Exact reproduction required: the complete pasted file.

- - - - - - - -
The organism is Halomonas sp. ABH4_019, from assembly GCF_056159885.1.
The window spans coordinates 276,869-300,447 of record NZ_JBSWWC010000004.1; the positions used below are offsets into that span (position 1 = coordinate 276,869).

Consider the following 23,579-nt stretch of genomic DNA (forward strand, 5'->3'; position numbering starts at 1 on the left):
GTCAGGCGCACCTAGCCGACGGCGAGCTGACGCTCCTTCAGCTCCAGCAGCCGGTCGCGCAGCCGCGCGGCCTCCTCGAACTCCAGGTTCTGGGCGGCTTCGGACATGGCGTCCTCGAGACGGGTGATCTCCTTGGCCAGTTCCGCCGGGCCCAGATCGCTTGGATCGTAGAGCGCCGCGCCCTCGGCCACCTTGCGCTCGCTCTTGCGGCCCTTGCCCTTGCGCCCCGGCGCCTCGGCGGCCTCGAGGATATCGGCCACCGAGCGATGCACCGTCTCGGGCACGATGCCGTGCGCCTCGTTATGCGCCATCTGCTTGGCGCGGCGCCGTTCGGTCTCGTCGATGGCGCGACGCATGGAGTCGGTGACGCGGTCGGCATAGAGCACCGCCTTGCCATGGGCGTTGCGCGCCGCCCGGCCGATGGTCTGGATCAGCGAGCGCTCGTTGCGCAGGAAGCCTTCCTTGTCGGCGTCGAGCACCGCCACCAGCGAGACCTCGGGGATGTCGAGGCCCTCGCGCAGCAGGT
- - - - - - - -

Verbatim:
The organism is Halomonas sp. ABH4_019, from assembly GCF_056159885.1.
The window spans coordinates 276,869-300,447 of record NZ_JBSWWC010000004.1; the positions used below are offsets into that span (position 1 = coordinate 276,869).

Consider the following 23,579-nt stretch of genomic DNA (forward strand, 5'->3'; position numbering starts at 1 on the left):
GTCAGGCGCACCTAGCCGACGGCGAGCTGACGCTCCTTCAGCTCCAGCAGCCGGTCGCGCAGCCGCGCGGCCTCCTCGAACTCCAGGTTCTGGGCGGCTTCGGACATGGCGTCCTCGAGACGGGTGATCTCCTTGGCCAGTTCCGCCGGGCCCAGATCGCTTGGATCGTAGAGCGCCGCGCCCTCGGCCACCTTGCGCTCGCTCTTGCGGCCCTTGCCCTTGCGCCCCGGCGCCTCGGCGGCCTCGAGGATATCGGCCACCGAGCGATGCACCGTCTCGGGCACGATGCCGTGCGCCTCGTTATGCGCCATCTGCTTGGCGCGGCGCCGTTCGGTCTCGTCGATGGCGCGACGCATGGAGTCGGTGACGCGGTCGGCATAGAGCACCGCCTTGCCATGGGCGTTGCGCGCCGCCCGGCCGATGGTCTGGATCAGCGAGCGCTCGTTGCGCAGGAAGCCTTCCTTGTCGGCGTCGAGCACCGCCACCAGCGAGACCTCGGGGATGTCGAGGCCCTCGCGCAGCAGGT